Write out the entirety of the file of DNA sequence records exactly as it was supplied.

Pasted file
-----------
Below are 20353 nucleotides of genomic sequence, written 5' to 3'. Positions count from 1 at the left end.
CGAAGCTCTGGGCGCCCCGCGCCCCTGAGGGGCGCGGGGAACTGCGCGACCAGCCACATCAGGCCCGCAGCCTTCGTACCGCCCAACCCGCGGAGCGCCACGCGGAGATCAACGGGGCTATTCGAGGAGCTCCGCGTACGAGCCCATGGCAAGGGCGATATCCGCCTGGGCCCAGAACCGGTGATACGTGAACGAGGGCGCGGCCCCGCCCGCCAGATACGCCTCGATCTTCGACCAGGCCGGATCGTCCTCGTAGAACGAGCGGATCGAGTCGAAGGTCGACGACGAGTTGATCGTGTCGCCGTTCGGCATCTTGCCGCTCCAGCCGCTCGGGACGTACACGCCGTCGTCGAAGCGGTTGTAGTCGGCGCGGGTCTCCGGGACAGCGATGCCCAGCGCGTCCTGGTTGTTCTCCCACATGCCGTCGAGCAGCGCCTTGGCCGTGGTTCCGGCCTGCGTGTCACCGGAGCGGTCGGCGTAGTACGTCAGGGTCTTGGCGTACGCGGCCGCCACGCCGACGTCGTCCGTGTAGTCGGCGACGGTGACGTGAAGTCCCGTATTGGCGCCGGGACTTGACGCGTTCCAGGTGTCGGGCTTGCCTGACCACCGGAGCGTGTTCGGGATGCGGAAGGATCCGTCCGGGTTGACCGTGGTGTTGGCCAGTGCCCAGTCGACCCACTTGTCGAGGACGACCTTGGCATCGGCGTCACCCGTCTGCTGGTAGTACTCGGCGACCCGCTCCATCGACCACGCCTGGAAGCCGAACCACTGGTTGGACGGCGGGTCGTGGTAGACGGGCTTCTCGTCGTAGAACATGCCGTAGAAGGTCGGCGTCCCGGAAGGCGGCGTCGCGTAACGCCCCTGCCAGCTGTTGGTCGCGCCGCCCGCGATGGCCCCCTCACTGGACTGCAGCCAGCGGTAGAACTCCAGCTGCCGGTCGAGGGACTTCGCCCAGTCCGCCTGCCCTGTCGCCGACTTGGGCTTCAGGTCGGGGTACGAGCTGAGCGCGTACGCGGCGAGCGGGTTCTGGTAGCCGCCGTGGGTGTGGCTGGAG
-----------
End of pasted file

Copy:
Below are 20353 nucleotides of genomic sequence, written 5' to 3'. Positions count from 1 at the left end.
CGAAGCTCTGGGCGCCCCGCGCCCCTGAGGGGCGCGGGGAACTGCGCGACCAGCCACATCAGGCCCGCAGCCTTCGTACCGCCCAACCCGCGGAGCGCCACGCGGAGATCAACGGGGCTATTCGAGGAGCTCCGCGTACGAGCCCATGGCAAGGGCGATATCCGCCTGGGCCCAGAACCGGTGATACGTGAACGAGGGCGCGGCCCCGCCCGCCAGATACGCCTCGATCTTCGACCAGGCCGGATCGTCCTCGTAGAACGAGCGGATCGAGTCGAAGGTCGACGACGAGTTGATCGTGTCGCCGTTCGGCATCTTGCCGCTCCAGCCGCTCGGGACGTACACGCCGTCGTCGAAGCGGTTGTAGTCGGCGCGGGTCTCCGGGACAGCGATGCCCAGCGCGTCCTGGTTGTTCTCCCACATGCCGTCGAGCAGCGCCTTGGCCGTGGTTCCGGCCTGCGTGTCACCGGAGCGGTCGGCGTAGTACGTCAGGGTCTTGGCGTACGCGGCCGCCACGCCGACGTCGTCCGTGTAGTCGGCGACGGTGACGTGAAGTCCCGTATTGGCGCCGGGACTTGACGCGTTCCAGGTGTCGGGCTTGCCTGACCACCGGAGCGTGTTCGGGATGCGGAAGGATCCGTCCGGGTTGACCGTGGTGTTGGCCAGTGCCCAGTCGACCCACTTGTCGAGGACGACCTTGGCATCGGCGTCACCCGTCTGCTGGTAGTACTCGGCGACCCGCTCCATCGACCACGCCTGGAAGCCGAACCACTGGTTGGACGGCGGGTCGTGGTAGACGGGCTTCTCGTCGTAGAACATGCCGTAGAAGGTCGGCGTCCCGGAAGGCGGCGTCGCGTAACGCCCCTGCCAGCTGTTGGTCGCGCCGCCCGCGATGGCCCCCTCACTGGACTGCAGCCAGCGGTAGAACTCCAGCTGCCGGTCGAGGGACTTCGCCCAGTCCGCCTGCCCTGTCGCCGACTTGGGCTTCAGGTCGGGGTACGAGCTGAGCGCGTACGCGGCGAGCGGGTTCTGGTAGCCGCCGTGGGTGTGGCTGGAG